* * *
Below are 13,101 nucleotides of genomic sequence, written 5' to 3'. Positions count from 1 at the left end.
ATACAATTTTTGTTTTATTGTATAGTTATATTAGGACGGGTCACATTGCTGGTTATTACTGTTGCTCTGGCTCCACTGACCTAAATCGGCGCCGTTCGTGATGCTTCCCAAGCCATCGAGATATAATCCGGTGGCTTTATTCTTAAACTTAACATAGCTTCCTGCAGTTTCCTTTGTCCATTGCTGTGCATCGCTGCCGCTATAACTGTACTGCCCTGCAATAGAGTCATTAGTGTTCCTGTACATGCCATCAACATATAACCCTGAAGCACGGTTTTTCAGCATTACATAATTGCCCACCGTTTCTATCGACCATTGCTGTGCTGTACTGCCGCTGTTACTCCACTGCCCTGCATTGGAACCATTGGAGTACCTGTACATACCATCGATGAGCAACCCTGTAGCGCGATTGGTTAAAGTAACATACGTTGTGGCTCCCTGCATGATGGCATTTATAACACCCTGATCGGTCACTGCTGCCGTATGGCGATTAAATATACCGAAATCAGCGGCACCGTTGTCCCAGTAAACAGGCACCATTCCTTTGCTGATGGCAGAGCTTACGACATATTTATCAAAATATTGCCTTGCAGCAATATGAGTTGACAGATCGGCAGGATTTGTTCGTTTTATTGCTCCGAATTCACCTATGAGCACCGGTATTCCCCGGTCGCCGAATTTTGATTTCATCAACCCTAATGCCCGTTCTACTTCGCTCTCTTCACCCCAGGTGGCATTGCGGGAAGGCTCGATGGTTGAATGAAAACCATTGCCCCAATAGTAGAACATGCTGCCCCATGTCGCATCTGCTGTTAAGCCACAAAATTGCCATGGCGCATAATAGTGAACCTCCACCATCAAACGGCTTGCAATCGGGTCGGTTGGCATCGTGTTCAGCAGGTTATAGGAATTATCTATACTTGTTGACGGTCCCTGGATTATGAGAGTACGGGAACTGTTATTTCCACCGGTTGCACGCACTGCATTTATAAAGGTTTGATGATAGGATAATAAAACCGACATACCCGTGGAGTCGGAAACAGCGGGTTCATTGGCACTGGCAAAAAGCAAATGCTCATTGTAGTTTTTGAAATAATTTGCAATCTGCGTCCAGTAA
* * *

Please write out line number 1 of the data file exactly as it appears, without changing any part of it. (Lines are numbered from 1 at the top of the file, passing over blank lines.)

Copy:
Below are 13,101 nucleotides of genomic sequence, written 5' to 3'. Positions count from 1 at the left end.